For those of you too young to remember the television show "MacGyver," allow me to share about the 1980s American action-adventure series. The show was about a secret agent, Angus MacGyver, who employed his resourcefulness and knowledge of chemistry, physics, and technology, and often a little duct tape and a Swiss Army knife, to resolve what were often life or death situations.
With the unemployment rate hovering above 9 percent, today's job market is bad for everyone. One group does seem to fare better than the rest, however: The jobless rate for workers with a bachelor's degree or better is just 4.3 percent, compared with 14.3 percent for high school dropouts.
I am one of the fortunate people who do not fear public speaking. When you put me in front of a captive audience and ask me to talk about one of my passions - like community newspapers - watch out, I might just talk your ear off.
For those of you who don't know me well, you may be surprised to read that I grew up on an almond ranch. My two sisters married almond farmers and have lived happily ever after in what I refer to as "the dirt." I, however, fled to suburbia as soon as I turned 18. As Eva Gabor used to chant during the Green Acres theme song, "Dah-ling I love you but give me Park Avenue."
California Gov. Jerry Brown scored a victory for common sense last week when he vetoed a bill that would have imposed criminal penalties on minors - or their parents - who ski or snowboard without a helmet. "While I appreciate the value of wearing a ski helmet, I am concerned about the continuing and seemingly inexorable transfer of authority from parents to the state," Brown explained. "Not every human problem deserves a law."
While ordinary antidepressants seize headlines in the media and medical journals alike, a relatively recent breakthrough lies forgotten in the frenzy. Regardless, I know brilliance when I see it. Potential and productivity stand out at a glance. Despite some views of ineffectiveness, I believe transcranial magnetic stimulation deserves a second chance.
This week on Facebook, my dear friend Jan Hallam wrote, "Ten years and I still weep...What were you doing that morning?" What a powerful question.
Once I had a case of influenza so bad I missed close to a month of graduate school. I ran a fever and coughed until it felt like my whole world was turned upside down. Because I'm a geologist, not a medical doctor, I nicknamed that bout of illness "the plague." But what I experienced was a walk in the park compared to the real McCoy.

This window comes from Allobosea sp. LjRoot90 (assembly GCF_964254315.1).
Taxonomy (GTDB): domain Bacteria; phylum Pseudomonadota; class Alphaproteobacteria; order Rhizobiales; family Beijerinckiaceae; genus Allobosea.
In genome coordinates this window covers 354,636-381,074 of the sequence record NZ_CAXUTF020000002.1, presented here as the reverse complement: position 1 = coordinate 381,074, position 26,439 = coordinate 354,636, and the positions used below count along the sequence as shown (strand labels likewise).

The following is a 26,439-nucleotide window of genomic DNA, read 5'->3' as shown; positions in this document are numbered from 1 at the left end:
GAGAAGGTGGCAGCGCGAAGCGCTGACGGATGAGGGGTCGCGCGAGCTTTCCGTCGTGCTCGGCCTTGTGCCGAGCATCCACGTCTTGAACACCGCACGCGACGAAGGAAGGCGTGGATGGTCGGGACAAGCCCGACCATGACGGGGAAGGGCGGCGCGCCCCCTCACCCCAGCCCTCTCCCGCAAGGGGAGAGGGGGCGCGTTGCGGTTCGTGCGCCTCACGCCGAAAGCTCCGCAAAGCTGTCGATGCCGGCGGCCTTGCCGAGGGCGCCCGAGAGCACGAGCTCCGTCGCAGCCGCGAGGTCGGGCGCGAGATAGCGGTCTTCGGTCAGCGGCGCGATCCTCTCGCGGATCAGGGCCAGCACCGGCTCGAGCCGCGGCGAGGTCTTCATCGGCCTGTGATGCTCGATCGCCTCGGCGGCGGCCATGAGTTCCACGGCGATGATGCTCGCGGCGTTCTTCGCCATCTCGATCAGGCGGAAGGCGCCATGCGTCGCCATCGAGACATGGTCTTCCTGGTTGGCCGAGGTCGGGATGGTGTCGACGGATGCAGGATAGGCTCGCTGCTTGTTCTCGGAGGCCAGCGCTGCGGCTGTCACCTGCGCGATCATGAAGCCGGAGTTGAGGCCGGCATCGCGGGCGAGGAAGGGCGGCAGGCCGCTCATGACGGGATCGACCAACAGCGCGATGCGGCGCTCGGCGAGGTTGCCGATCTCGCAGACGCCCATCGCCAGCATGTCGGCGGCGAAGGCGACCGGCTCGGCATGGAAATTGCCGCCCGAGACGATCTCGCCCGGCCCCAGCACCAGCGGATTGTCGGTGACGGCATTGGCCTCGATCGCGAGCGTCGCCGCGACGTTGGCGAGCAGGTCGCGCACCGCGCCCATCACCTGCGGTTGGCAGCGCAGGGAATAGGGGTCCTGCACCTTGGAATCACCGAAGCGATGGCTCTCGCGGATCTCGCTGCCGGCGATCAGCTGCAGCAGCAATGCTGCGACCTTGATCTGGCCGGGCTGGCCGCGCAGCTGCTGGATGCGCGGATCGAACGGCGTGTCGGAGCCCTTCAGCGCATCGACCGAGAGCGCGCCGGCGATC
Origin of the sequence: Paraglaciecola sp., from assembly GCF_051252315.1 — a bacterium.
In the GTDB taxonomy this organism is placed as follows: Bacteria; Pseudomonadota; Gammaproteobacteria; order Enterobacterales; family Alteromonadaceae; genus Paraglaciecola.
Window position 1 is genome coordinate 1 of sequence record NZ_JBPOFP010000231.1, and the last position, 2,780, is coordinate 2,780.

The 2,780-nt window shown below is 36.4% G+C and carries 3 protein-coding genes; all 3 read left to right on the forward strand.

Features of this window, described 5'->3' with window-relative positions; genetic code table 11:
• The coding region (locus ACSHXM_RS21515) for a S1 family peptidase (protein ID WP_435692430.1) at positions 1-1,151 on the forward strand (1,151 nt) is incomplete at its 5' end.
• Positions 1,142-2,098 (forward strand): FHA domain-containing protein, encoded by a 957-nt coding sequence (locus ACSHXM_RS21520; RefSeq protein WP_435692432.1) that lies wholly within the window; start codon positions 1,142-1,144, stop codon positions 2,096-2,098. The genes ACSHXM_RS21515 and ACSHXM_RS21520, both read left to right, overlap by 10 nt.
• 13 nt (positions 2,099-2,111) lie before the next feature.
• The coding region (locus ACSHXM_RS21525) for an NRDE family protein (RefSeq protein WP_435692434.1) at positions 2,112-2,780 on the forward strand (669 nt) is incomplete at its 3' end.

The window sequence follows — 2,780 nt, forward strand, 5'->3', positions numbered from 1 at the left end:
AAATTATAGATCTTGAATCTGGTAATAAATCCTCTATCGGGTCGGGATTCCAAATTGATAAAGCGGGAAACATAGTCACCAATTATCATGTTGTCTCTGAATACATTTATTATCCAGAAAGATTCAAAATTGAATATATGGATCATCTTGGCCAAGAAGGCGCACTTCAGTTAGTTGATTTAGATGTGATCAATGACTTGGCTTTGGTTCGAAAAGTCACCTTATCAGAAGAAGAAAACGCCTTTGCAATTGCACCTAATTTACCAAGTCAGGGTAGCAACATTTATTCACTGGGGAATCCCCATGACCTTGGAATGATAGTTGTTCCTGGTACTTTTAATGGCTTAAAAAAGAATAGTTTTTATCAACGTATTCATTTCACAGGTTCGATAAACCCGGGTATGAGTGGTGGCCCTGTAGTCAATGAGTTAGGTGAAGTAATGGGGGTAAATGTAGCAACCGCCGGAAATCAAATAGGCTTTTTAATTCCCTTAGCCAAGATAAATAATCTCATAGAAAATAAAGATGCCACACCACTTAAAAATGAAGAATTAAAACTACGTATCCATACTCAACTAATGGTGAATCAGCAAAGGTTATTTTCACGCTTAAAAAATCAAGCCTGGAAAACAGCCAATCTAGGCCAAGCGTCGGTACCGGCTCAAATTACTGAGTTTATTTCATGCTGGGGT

I can vividly remember the worst I ever performed as a wife during my 26-year marriage. I failed big time.
As Mayor of the City of Turlock I feel compelled to let my concerns be known regarding several anti-local control bills that are currently before the state legislature. Passage of any of these bills will impose unreasonable restrictions on local government and limit our ability to maintain the basic public services our local residents deserve and depend upon.
I remember the day clearly. My husband was getting ready for his 7 a.m. work shift while I stayed in bed drifting in and out of wakefulness. I suddenly became aware that he had stopped getting dressed and was just standing quietly.
When I was a kid I was "born again," a process that involved being fully and totally immersed in water. Much more recently I was on the home stretch of an 8-mile walk in the hot sun when the minister I was walking with kindly poured her drinking water on my hot little head.
During one of the protests that shut down Bay Area Rapid Transit this month, an anonymous protester - hiding behind a Guy Fawkes mask - stood with a sign that read, "Mubarak Gaddafi BART."
Have you ever watched a horror movie and wondered why the townspeople never decide to just get out of dodge before the monsters arrive at their doorsteps? I have.
This summer has been filled with acrimony about the federal budget, with red versus blue politicians squaring off to hurl criticisms at each other. For a lot of us, turning on the news has felt like an exercise in masochism. Imagine my pleasure, then, at going to a recent meeting where Americans from quite different walks of life were gathered to learn together about something we all need – a nutritious food supply.
It has been nearly seven years since the Affordable Care Act (ACA) became law, and the promise made to make healthcare affordable for all Americans ...
Hanford is a true San Joaquin Valley city.
Hanford is a true San Joaquin Valley city.
I tend to watch TV is on Saturday nights when I'm vegging out for a few hours watching episodes I've memorized of "Law ...
The election of Donald Trump and a Republican controlled Congress promises to end half a decade of gridlock on several key issues facing our nation ...
Let's cut to the chase.
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